Suddenly losing one’s hair is an awful experience for anyone of any race or gender. I don’t think white women would dismiss alopecia as minor contretemps, even if they ended up looking half as stunning as Will Smith’s wife. She has apparently written extensively about her condition and the suffering she has endured, and we can sympathize, her race being incidental to her trauma. 

Great flick but the cast
was not dark enough.

Finally we have the Lin-Manuel Miranda film adaption a year ago of the Broadway musical In the Heights, about the mostly Dominican neighborhood at the foot of the Washington Bridge in Manhattan. 

It’s a phenomenal musical, Stew and I loved it—though, like West Side Story, it bombed at the box office. It appeared here at a Queretaro movie house for exactly one day, before it vanished. (Maybe our liking a film is the kiss of death.) We managed to see it on TV during a limited engagement on HBO Max, but its extravagant dance production numbers would shine most brightly on a big movie screen. 

Heights is about the different Latino groups in the neighborhood and their sueñitos, or “little dreams.” It premiered at the Los Angeles Latino Film Festival in June 2021, and received very good reviews—until the politically correctness police charged Miranda, who is Puerto Rican, with a newly minted form of bias I’d never heard of, called “colorism.” 

It seems that although the cast and the plot line of the musical takes into account the various Latino groups in the U.S.—Puerto Ricans, Dominicans, Cubans, Mexicans and what-have-you—it failed to portray sufficient number of Black Latinos. The Times published a lengthy panel discussion of the omission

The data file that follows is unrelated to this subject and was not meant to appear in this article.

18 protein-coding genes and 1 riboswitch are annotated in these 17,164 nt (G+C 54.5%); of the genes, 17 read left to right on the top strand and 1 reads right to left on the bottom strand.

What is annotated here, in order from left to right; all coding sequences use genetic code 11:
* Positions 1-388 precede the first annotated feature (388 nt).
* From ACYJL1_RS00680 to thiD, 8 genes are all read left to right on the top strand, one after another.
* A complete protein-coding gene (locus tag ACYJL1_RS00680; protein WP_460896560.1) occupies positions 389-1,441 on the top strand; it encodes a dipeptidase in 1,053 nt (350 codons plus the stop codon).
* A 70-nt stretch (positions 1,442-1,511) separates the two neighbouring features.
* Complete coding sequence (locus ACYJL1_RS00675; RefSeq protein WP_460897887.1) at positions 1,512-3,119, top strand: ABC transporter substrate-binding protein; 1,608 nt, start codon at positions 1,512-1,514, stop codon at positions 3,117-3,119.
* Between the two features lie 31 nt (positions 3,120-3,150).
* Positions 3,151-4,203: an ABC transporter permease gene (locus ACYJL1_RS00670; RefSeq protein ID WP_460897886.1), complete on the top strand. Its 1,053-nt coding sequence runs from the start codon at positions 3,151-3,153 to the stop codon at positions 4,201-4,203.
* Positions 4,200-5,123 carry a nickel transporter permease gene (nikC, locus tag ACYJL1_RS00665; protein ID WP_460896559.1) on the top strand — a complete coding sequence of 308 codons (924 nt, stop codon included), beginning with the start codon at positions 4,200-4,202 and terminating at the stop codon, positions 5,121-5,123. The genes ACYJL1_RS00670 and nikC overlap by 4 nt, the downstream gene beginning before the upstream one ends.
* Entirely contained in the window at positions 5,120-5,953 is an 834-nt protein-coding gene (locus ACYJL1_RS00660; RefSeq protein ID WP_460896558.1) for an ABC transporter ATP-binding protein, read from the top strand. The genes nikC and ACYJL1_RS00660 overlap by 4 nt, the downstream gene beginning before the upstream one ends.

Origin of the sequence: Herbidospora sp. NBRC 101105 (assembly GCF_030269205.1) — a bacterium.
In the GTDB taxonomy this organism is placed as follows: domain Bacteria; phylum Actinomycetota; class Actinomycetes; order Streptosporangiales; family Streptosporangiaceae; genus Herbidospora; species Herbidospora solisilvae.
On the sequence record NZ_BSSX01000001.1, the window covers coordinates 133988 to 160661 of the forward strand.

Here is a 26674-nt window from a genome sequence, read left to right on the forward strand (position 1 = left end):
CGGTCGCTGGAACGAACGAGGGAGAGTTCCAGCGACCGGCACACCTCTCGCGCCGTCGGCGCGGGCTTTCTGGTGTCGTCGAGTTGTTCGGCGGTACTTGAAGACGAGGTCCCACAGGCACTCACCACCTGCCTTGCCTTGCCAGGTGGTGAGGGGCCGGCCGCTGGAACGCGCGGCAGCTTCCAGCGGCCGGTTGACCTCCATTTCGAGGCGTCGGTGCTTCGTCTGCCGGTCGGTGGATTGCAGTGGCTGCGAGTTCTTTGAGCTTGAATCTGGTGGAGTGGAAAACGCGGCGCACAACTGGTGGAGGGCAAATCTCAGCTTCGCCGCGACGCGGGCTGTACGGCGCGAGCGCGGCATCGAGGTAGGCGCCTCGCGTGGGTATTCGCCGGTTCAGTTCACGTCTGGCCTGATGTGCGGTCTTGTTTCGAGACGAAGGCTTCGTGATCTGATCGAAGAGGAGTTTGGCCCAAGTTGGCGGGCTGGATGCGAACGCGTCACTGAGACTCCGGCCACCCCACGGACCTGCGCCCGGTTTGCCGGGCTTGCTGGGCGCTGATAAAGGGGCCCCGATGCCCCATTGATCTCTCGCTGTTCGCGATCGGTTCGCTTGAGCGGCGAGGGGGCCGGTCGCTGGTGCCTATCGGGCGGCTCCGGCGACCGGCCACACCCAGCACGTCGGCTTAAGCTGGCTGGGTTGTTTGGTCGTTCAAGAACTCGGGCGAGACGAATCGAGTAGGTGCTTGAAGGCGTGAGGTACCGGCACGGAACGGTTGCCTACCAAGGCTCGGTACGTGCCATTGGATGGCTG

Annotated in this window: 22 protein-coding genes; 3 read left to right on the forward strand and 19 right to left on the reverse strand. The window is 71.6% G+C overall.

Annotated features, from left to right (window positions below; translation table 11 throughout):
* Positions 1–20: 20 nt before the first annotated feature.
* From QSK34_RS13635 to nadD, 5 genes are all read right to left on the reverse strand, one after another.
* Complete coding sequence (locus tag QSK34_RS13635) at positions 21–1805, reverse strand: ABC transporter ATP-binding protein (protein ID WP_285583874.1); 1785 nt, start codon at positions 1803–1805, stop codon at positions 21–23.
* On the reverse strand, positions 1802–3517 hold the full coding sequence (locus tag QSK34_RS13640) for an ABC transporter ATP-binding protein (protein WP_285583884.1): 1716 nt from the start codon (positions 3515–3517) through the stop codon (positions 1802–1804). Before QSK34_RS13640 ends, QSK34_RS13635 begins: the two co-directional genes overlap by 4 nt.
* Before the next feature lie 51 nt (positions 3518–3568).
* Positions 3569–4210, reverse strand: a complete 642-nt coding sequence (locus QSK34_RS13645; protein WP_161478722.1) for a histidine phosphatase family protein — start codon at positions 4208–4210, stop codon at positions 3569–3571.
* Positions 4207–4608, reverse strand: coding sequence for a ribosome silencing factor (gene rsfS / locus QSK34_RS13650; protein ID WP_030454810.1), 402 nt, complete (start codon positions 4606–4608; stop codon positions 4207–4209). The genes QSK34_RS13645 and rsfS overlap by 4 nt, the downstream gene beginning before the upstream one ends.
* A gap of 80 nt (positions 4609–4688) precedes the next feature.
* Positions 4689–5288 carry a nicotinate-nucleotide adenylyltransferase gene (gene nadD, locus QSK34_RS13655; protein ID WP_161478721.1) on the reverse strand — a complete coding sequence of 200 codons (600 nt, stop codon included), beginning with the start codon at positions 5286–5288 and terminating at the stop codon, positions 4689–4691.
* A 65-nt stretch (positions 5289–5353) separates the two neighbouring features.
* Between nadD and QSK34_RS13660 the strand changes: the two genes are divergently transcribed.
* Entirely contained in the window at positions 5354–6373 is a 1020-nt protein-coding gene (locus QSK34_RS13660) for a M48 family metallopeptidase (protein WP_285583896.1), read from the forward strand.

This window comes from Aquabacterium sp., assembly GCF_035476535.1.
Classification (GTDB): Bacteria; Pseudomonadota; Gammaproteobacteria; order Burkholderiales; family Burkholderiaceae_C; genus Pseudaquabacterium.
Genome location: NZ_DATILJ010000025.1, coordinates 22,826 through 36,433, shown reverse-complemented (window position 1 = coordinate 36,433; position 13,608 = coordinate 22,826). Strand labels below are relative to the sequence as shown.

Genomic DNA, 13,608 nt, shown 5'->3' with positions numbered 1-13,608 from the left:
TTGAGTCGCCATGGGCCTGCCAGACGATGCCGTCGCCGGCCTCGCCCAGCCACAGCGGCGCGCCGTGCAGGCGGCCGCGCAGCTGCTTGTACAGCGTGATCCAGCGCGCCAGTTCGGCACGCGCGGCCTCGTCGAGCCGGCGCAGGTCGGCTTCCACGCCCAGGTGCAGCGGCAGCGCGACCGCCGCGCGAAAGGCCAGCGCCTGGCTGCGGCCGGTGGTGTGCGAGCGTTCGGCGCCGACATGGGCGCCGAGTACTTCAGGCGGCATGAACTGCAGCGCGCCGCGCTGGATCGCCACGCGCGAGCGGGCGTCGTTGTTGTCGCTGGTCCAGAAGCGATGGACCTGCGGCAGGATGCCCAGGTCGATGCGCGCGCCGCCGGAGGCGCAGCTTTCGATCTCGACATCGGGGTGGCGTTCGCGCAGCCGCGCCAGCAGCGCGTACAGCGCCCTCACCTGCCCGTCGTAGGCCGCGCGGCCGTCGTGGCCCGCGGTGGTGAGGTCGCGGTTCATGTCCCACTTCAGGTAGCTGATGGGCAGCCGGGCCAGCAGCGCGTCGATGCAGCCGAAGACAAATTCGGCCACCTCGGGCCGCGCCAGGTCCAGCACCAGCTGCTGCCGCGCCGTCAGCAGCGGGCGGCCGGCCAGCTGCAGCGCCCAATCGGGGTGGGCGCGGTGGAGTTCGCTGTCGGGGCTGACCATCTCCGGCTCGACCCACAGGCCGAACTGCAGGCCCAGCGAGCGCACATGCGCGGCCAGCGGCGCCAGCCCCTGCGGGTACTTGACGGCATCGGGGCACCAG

Anthony Ramos

Regrettably, Miranda mumbled some apologies for his supposed oversight, which to me, diminished his tremendous contribution to putting Latino faces, of any color on the movie screen by making In the Heights. He also wrote and starred in the hit musical Hamilton, which had a multi-racial and -ethnic cast and was considered a breakthrough in that regard. Just last night Stew and I watched Encanto, a lovely Latino-theme animated feature, for which Miranda wrote all the music, in the vein of Coco, except it’s set in Colombia.

Among Latinos, especially those from the Caribbean, the lines between White, Black and the vast multi-ethnic racial middle are often blurry. Anthony Ramos, one of the stars in Hamilton and the lead in In the Heights, is ethnically Puerto Rican but probably has some African blood in him, and so do several members of the cast whom critics deemed not dark enough.  

But again, why should it be a concern if he is a Puerto Rican starring in a film about a neighborhood called Little Dominican Republic? Or his exact racial background?

In the Heights was directed by Jon M. Chu, who is Asian and also directed Crazy Rich Asians, for which he was praised, but also criticized, for not casting the exact blend of Asians and Asian-Americans (the lead in that film is Henry Golding, who is biracial.)

Perhaps what I find most bothersome about the ethnic and racial nitpicking is that it overlooks the inroads that Latinos have made in the film industry thanks recently to the notable contributions of Lin-Manuel Miranda, a white Puerto Rican, if you must ask. We are a long ways from when the role of Maria in the original West Side Story was played by Natalie Wood, and Marlon Brando played the lead in Viva Zapata! in 1952. 

As some Times readers remarked in letters to the editor, even if the cast of In the Heights didn’t have precisely the right color mix, can’t we accept it as a great portrayal of the varied mix of America’s Latino community? Must perfection trump the perfectly good?